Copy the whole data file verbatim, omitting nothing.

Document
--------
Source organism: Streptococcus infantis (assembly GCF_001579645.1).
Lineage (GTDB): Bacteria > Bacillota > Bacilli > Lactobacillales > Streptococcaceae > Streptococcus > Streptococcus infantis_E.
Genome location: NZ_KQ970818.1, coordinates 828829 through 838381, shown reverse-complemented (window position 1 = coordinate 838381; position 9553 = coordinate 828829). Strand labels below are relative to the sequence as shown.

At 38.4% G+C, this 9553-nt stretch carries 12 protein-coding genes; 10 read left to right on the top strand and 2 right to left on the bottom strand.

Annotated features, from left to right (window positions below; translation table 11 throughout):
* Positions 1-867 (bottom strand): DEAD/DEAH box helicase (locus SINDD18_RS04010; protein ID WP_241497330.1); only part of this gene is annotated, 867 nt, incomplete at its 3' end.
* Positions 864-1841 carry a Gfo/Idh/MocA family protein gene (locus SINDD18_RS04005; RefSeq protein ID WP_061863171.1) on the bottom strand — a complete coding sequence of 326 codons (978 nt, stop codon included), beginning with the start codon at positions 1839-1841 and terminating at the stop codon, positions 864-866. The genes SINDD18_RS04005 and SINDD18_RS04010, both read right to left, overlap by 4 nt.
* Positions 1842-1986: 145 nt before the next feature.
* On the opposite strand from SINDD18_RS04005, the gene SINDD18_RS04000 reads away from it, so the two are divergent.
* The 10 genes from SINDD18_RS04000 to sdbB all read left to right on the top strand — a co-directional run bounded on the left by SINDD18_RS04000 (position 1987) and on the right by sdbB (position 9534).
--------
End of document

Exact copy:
Source organism: Streptococcus infantis (assembly GCF_001579645.1).
Lineage (GTDB): Bacteria > Bacillota > Bacilli > Lactobacillales > Streptococcaceae > Streptococcus > Streptococcus infantis_E.
Genome location: NZ_KQ970818.1, coordinates 828829 through 838381, shown reverse-complemented (window position 1 = coordinate 838381; position 9553 = coordinate 828829). Strand labels below are relative to the sequence as shown.

At 38.4% G+C, this 9553-nt stretch carries 12 protein-coding genes; 10 read left to right on the top strand and 2 right to left on the bottom strand.

Annotated features, from left to right (window positions below; translation table 11 throughout):
* Positions 1-867 (bottom strand): DEAD/DEAH box helicase (locus SINDD18_RS04010; protein ID WP_241497330.1); only part of this gene is annotated, 867 nt, incomplete at its 3' end.
* Positions 864-1841 carry a Gfo/Idh/MocA family protein gene (locus SINDD18_RS04005; RefSeq protein ID WP_061863171.1) on the bottom strand — a complete coding sequence of 326 codons (978 nt, stop codon included), beginning with the start codon at positions 1839-1841 and terminating at the stop codon, positions 864-866. The genes SINDD18_RS04005 and SINDD18_RS04010, both read right to left, overlap by 4 nt.
* Positions 1842-1986: 145 nt before the next feature.
* On the opposite strand from SINDD18_RS04005, the gene SINDD18_RS04000 reads away from it, so the two are divergent.
* The 10 genes from SINDD18_RS04000 to sdbB all read left to right on the top strand — a co-directional run bounded on the left by SINDD18_RS04000 (position 1987) and on the right by sdbB (position 9534).